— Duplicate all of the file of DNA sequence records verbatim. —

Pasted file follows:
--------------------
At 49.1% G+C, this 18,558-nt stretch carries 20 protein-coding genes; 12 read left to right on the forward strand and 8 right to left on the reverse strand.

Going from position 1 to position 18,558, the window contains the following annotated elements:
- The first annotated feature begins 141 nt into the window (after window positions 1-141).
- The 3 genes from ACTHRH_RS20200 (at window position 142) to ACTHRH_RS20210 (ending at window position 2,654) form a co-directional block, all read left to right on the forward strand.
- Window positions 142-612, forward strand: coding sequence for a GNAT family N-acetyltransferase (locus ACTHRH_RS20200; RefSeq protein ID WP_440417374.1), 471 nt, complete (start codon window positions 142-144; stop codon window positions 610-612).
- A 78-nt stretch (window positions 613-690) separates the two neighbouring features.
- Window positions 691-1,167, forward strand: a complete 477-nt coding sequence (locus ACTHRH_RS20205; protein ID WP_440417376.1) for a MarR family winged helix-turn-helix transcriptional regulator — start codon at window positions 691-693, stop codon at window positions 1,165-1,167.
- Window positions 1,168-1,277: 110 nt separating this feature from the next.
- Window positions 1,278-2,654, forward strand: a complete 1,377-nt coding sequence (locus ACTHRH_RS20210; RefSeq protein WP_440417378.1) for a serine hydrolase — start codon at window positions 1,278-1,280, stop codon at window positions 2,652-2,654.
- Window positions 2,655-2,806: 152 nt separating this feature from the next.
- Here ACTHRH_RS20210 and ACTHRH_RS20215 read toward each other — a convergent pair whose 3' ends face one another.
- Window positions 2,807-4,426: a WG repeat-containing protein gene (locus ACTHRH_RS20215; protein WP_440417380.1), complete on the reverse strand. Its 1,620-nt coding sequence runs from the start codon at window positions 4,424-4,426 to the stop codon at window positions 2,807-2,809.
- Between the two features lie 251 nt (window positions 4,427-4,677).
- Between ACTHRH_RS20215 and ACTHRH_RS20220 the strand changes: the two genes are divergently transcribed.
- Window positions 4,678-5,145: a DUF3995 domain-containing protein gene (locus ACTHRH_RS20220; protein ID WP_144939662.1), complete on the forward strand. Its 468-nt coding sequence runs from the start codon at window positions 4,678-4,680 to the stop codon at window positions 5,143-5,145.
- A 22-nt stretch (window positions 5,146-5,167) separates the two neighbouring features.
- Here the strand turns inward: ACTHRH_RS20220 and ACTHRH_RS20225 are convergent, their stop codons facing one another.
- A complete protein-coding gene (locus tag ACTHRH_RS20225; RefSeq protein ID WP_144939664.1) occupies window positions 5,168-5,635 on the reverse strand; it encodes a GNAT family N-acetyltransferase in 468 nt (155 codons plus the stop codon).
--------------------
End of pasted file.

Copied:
At 49.1% G+C, this 18,558-nt stretch carries 20 protein-coding genes; 12 read left to right on the forward strand and 8 right to left on the reverse strand.

Going from position 1 to position 18,558, the window contains the following annotated elements:
- The first annotated feature begins 141 nt into the window (after window positions 1-141).
- The 3 genes from ACTHRH_RS20200 (at window position 142) to ACTHRH_RS20210 (ending at window position 2,654) form a co-directional block, all read left to right on the forward strand.
- Window positions 142-612, forward strand: coding sequence for a GNAT family N-acetyltransferase (locus ACTHRH_RS20200; RefSeq protein ID WP_440417374.1), 471 nt, complete (start codon window positions 142-144; stop codon window positions 610-612).
- A 78-nt stretch (window positions 613-690) separates the two neighbouring features.
- Window positions 691-1,167, forward strand: a complete 477-nt coding sequence (locus ACTHRH_RS20205; protein ID WP_440417376.1) for a MarR family winged helix-turn-helix transcriptional regulator — start codon at window positions 691-693, stop codon at window positions 1,165-1,167.
- Window positions 1,168-1,277: 110 nt separating this feature from the next.
- Window positions 1,278-2,654, forward strand: a complete 1,377-nt coding sequence (locus ACTHRH_RS20210; RefSeq protein WP_440417378.1) for a serine hydrolase — start codon at window positions 1,278-1,280, stop codon at window positions 2,652-2,654.
- Window positions 2,655-2,806: 152 nt separating this feature from the next.
- Here ACTHRH_RS20210 and ACTHRH_RS20215 read toward each other — a convergent pair whose 3' ends face one another.
- Window positions 2,807-4,426: a WG repeat-containing protein gene (locus ACTHRH_RS20215; protein WP_440417380.1), complete on the reverse strand. Its 1,620-nt coding sequence runs from the start codon at window positions 4,424-4,426 to the stop codon at window positions 2,807-2,809.
- Between the two features lie 251 nt (window positions 4,427-4,677).
- Between ACTHRH_RS20215 and ACTHRH_RS20220 the strand changes: the two genes are divergently transcribed.
- Window positions 4,678-5,145: a DUF3995 domain-containing protein gene (locus ACTHRH_RS20220; protein ID WP_144939662.1), complete on the forward strand. Its 468-nt coding sequence runs from the start codon at window positions 4,678-4,680 to the stop codon at window positions 5,143-5,145.
- A 22-nt stretch (window positions 5,146-5,167) separates the two neighbouring features.
- Here the strand turns inward: ACTHRH_RS20220 and ACTHRH_RS20225 are convergent, their stop codons facing one another.
- A complete protein-coding gene (locus tag ACTHRH_RS20225; RefSeq protein ID WP_144939664.1) occupies window positions 5,168-5,635 on the reverse strand; it encodes a GNAT family N-acetyltransferase in 468 nt (155 codons plus the stop codon).